This is a most interesting article of which I do wholeheartedly agree with one exception. You have yourself come to a conclusion about “the last day” based on a false understanding of Revelation 20. Based on Revelation chapter 1 and verse 1 which reads: “The Revelation of Jesus the Christ, which God gave Him to show His servants–things which must shortly take place. And He sent and signified by His angel to His servant John.”
    Two items of note here, first “must shortly take place” implies events that took place during the time of the original addressees (i.e., the seven churches of Asia of the first Century). And secondly, “signified,” what John relates is in signs and not to be taken literally. As we turn our attention to Revelation 20, what you mentioned (Christ’s 1000 year reign) is not even in the text. Verse 4 says “And they (the souls of those who had been beheaded for their witness) lived and reigned….the thousand years.” It is not Christ’s reign, the “with Christ” is incidental.

    • 1john22 says:

      Thanks for your feedback. If the phrase “must shortly take place” implies that the events detailed in Revelations 20 actually took place during the “time of the original addressees” then when Christ in the same book of Revelations (Rev 3:11, Rev 22:7, Rev 22:12, Rev 22:20) says “behold I come quickly”, your logic demands that we must believe Christ has already returned (during the “time of the original addresses”). Is this a conclusion that you are willing to accept? I hope not! Peter mentions in 2 Peter 3:9 that “The Lord is not slow concerning His promise, as some count slowness, but is long-suffering toward us, not willing that any should perish, but that all should come to repentance”; this is said to convey that in terms of eschatological events “one day is with the Lord as a thousand years, and a thousand years as one day. (2 Peter 3:8)”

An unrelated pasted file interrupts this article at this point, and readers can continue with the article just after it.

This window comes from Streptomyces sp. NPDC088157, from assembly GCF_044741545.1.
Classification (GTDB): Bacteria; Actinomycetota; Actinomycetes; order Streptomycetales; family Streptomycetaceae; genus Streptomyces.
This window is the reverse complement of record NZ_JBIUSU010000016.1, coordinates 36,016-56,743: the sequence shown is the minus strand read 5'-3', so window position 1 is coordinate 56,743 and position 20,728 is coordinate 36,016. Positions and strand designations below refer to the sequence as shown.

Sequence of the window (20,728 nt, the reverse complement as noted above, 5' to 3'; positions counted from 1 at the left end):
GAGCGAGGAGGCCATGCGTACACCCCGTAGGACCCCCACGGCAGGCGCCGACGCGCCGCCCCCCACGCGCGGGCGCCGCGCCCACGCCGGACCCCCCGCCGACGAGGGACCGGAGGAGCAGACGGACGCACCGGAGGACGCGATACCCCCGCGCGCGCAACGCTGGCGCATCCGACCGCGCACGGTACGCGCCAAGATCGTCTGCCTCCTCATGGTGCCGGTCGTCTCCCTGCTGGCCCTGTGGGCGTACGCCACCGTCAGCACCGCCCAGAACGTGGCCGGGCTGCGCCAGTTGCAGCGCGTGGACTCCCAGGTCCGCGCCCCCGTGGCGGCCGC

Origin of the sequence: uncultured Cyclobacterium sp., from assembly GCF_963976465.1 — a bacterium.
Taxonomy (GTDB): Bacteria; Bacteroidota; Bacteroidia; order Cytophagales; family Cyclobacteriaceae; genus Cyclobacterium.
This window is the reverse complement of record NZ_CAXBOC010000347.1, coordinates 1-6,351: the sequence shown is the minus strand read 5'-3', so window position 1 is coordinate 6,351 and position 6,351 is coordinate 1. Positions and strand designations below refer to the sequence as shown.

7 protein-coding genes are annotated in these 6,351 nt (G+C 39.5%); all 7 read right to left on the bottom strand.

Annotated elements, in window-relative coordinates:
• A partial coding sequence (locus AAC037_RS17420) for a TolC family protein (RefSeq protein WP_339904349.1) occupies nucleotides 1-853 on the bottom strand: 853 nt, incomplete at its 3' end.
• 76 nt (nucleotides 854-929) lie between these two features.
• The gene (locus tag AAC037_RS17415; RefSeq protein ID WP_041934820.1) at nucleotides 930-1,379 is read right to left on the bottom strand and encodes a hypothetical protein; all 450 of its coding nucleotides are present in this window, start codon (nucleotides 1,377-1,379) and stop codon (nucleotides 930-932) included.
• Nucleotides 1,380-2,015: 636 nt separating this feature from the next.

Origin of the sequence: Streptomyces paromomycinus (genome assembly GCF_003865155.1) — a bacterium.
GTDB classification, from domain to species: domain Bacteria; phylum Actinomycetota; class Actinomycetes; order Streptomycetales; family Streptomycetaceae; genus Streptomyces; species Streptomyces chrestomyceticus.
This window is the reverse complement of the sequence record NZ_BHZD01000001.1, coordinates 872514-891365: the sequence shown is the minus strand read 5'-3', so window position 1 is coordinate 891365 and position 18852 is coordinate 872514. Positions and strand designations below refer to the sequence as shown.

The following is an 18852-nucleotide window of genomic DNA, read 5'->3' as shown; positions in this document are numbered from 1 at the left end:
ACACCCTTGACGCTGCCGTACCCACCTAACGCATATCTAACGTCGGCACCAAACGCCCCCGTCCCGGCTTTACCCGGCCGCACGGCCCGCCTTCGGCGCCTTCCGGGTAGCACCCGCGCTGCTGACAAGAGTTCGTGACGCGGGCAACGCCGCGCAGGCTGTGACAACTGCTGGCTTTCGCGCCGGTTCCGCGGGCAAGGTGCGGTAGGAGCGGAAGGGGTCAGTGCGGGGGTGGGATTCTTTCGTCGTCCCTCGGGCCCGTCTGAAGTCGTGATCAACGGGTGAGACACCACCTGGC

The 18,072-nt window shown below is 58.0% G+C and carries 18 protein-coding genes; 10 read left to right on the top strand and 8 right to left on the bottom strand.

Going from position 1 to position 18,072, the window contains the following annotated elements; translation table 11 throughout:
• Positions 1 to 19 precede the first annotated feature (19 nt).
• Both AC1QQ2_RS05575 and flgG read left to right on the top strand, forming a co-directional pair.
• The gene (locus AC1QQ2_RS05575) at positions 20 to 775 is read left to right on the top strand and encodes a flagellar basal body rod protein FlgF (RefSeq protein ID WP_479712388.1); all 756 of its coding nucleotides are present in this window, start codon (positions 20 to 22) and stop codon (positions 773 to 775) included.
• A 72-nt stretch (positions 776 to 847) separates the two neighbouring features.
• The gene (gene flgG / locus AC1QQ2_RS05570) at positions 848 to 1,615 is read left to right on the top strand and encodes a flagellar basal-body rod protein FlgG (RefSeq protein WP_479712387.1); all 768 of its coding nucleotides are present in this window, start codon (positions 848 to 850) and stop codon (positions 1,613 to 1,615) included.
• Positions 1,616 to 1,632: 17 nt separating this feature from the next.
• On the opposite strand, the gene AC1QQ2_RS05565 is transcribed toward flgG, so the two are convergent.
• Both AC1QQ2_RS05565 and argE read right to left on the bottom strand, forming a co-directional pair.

Let’s reconsider Revleations 20:4
      And I saw thrones, and they sat upon them, and judgment was given unto them: and I saw the souls of them that were beheaded for the witness of Jesus, and for the word of God, and which had not worshipped the beast, neither his image, neither had received his mark upon their foreheads, or in their hands; and they lived and reigned with Christ a thousand years.
      (Revelation 20:4)

      In regards to the term “signified” and your suggestion that it requires the book of Revelation to be taken figuratively, hopefully, you don’t think that the words in Revelations 4:11 are figurative as well since this is the conclusion that we must reach if we apply your hermeneutics consistently. How do you decide which parts of Revelation are figurative and which parts are literal? If Revelations 20:4 is figurative, what is the phrase “liv[ing] and reign[ing] with Christ a thousand years” supposed to represent? Your assertion that “Christ’s 1000 year reign” is not in the text worries me greatly because I’m not sure how John one could have revealed this proposition in any clearer way. I mean, if you were trying to tell the world that Christ and His followers were going to reign for 1000 years how would you have crafted the proposition?